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Brief Report
October 25, 2018

Association of Somatic GNAQ Mutation With Capillary Malformations in a Case of Choroidal Hemangioma

Author Affiliations
  • 1Vascular Biology Program, Boston Children’s Hospital and Harvard Medical School, Boston, Massachusetts
  • 2Department of Surgery, Boston Children’s Hospital and Harvard Medical School, Boston, Massachusetts
  • 3Department of Plastic and Oral Surgery, Boston Children’s Hospital and Harvard Medical School, Boston, Massachusetts
  • 4Department of Pathology, Boston Children’s Hospital, Boston, Massachusetts
  • 5Department of Ophthalmology, Boston Children’s Hospital, Boston, Massachusetts
  • 6Hemangioma and Malformation Treatment Center, Charleston, South Carolina
JAMA Ophthalmol. Published online October 25, 2018. doi:10.1001/jamaophthalmol.2018.5141
Key Points

Question  Is the GNAQ R183Q mutation present in the choroidal vessels of a patient with Sturge-Weber syndrome and choroidal hemangioma?

Findings  In this case study, laser-capture microdissection followed by droplet digital polymerase chain reaction analysis showed that the GNAQ R183Q mutation was present in the patient’s choroidal tissue. The tissue tested negative for GNAQ mutations found in congenital hemangioma and did not express the infantile hemangioma marker glucose transporter-1.

Meaning  Based on a single case, a choroidal hemangioma was identified as a choroidal capillary malformation, laying the foundation to accurately classify this vascular anomaly to better guide treatment decisions.

Abstract

Importance  Choroidal hemangiomas are defined by a thickened choroid owing to vessel overgrowth, which may increase the intraocular pressure and lead to glaucoma. Choroidal hemangioma and glaucoma often co-occur in patients with Sturge-Weber syndrome, a rare neurocutaneous disorder characterized by capillary malformations.

Objective  To determine whether the mutation found in most capillary malformations, GNAQ R183Q (c.548G>A), was present in the choroidal hemangioma of a patient with Sturge-Weber syndrome.

Design, Setting, and Participant  Using laser-capture microdissection, choroidal blood vessels were isolated from paraffin-embedded tissue sections, and genomic DNA was extracted for mutational analysis. Choroidal sections were analyzed in parallel. A patient with choroidal hemangioma and Sturge-Weber syndrome who had undergone enucleation was analyzed in this study at Boston Children’s Hospital. Negative controls were choroidal tissue from an eye with retinoblastoma and unaffected lung tissue; brain tissue from a different patient with Sturge-Weber syndrome served as a positive control. Infantile hemangioma was analyzed as well. Data were analyzed in 2018.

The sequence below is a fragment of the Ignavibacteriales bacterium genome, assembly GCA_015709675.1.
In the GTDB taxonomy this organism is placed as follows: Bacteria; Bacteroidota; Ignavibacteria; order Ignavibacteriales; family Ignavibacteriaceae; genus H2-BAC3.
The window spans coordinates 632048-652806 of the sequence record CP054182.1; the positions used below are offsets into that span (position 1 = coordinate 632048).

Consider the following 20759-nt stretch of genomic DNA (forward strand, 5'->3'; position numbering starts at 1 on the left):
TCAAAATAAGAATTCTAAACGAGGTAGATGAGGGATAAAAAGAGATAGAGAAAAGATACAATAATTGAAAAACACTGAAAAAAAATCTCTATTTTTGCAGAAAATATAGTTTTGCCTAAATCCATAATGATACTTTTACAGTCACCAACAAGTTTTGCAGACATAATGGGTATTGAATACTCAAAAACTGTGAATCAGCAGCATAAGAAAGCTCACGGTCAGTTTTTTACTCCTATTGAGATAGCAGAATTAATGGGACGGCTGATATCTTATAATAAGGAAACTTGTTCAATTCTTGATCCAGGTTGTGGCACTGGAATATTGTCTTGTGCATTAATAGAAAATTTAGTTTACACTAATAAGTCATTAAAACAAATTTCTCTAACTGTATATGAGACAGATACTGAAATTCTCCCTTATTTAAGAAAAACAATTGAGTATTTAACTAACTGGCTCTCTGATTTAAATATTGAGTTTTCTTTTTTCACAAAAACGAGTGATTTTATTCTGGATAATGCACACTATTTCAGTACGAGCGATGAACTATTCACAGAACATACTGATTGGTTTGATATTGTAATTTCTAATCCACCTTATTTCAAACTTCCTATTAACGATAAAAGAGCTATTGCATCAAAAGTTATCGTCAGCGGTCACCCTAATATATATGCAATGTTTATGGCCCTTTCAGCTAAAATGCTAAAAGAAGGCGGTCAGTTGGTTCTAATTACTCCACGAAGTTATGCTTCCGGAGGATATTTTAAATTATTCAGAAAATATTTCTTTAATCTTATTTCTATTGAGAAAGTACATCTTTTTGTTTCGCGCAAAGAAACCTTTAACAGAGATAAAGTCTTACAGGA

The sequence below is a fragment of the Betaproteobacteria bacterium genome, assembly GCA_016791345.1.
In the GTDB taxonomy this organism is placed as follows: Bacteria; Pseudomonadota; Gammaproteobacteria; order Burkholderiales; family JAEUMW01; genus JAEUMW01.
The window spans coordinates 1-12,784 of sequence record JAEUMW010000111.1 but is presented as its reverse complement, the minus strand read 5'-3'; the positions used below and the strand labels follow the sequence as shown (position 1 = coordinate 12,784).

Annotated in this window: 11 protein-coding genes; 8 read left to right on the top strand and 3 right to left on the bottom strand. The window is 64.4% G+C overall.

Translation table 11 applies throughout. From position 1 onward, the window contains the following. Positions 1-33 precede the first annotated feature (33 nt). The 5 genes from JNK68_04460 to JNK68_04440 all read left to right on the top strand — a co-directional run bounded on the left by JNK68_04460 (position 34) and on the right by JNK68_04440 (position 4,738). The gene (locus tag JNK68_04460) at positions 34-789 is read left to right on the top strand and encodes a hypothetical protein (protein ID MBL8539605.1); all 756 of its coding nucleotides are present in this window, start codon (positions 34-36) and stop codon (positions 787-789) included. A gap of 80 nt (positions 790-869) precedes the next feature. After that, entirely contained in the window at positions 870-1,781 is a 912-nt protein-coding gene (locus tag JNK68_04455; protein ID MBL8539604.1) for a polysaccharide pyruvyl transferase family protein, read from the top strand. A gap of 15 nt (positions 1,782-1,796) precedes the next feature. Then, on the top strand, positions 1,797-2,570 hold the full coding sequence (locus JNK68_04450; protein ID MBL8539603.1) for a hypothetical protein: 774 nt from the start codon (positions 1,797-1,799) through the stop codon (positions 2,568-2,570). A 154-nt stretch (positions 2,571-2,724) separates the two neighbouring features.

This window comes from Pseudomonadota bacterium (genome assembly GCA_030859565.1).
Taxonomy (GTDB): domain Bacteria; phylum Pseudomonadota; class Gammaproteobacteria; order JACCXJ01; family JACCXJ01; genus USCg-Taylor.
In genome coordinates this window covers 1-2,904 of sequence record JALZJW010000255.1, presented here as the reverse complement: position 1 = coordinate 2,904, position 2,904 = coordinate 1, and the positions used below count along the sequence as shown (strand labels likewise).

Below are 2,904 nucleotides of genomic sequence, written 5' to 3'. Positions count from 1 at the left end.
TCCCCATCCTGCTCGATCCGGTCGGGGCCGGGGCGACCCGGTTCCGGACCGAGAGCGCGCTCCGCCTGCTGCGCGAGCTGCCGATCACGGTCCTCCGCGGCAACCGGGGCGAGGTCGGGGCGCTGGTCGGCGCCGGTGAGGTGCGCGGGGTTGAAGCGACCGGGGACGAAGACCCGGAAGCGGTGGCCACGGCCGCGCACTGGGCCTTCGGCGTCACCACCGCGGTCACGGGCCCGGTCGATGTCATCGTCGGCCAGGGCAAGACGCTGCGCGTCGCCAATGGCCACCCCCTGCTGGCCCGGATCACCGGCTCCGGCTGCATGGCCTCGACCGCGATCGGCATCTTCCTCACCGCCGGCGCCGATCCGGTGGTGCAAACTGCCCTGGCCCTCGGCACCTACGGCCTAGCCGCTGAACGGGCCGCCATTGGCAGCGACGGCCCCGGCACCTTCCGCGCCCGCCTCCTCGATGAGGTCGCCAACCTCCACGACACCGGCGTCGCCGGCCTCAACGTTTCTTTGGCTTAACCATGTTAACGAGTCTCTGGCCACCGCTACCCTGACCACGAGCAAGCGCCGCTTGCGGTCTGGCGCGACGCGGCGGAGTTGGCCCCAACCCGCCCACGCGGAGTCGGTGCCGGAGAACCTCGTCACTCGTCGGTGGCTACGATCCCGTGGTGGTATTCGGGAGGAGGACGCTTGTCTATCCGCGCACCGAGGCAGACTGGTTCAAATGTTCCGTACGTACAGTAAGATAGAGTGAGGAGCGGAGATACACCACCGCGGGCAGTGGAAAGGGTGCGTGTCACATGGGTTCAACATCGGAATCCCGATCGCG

Main Outcomes and Measures  The mutant allelic frequency of GNAQ R183 and GNAQ Q209L/H/P was determined by droplet digital polymerase chain reaction on isolated genomic DNA. The infantile hemangioma marker glucose transporter-1 was visualized by immunofluorescent staining of tissue sections.

Results  The GNAQ R183Q mutation was present in the patient’s choroidal vessels (21.1%) at a frequency similar to that found in brain tissue from a different patient with Sturge-Weber syndrome (25.1%). In contrast, choroidal vessels from a case of retinoblastoma were negative for the mutation (0.5%), as was lung tissue (0.2%). The patient’s choroidal tissue was negative for the 3 GNAQ mutations associated with congenital hemangioma and for the infantile hemangioma marker glucose transporter-1.

Conclusions and Relevance  The results suggest that a more accurate description for choroidal hemangioma in patients with Sturge-Weber syndrome is choroidal capillary malformation. This finding may explain why propranolol, used to treat infantile hemangiomas, has been largely ineffective in patients with choroidal hemangioma. Further studies are needed to corroborate this finding.

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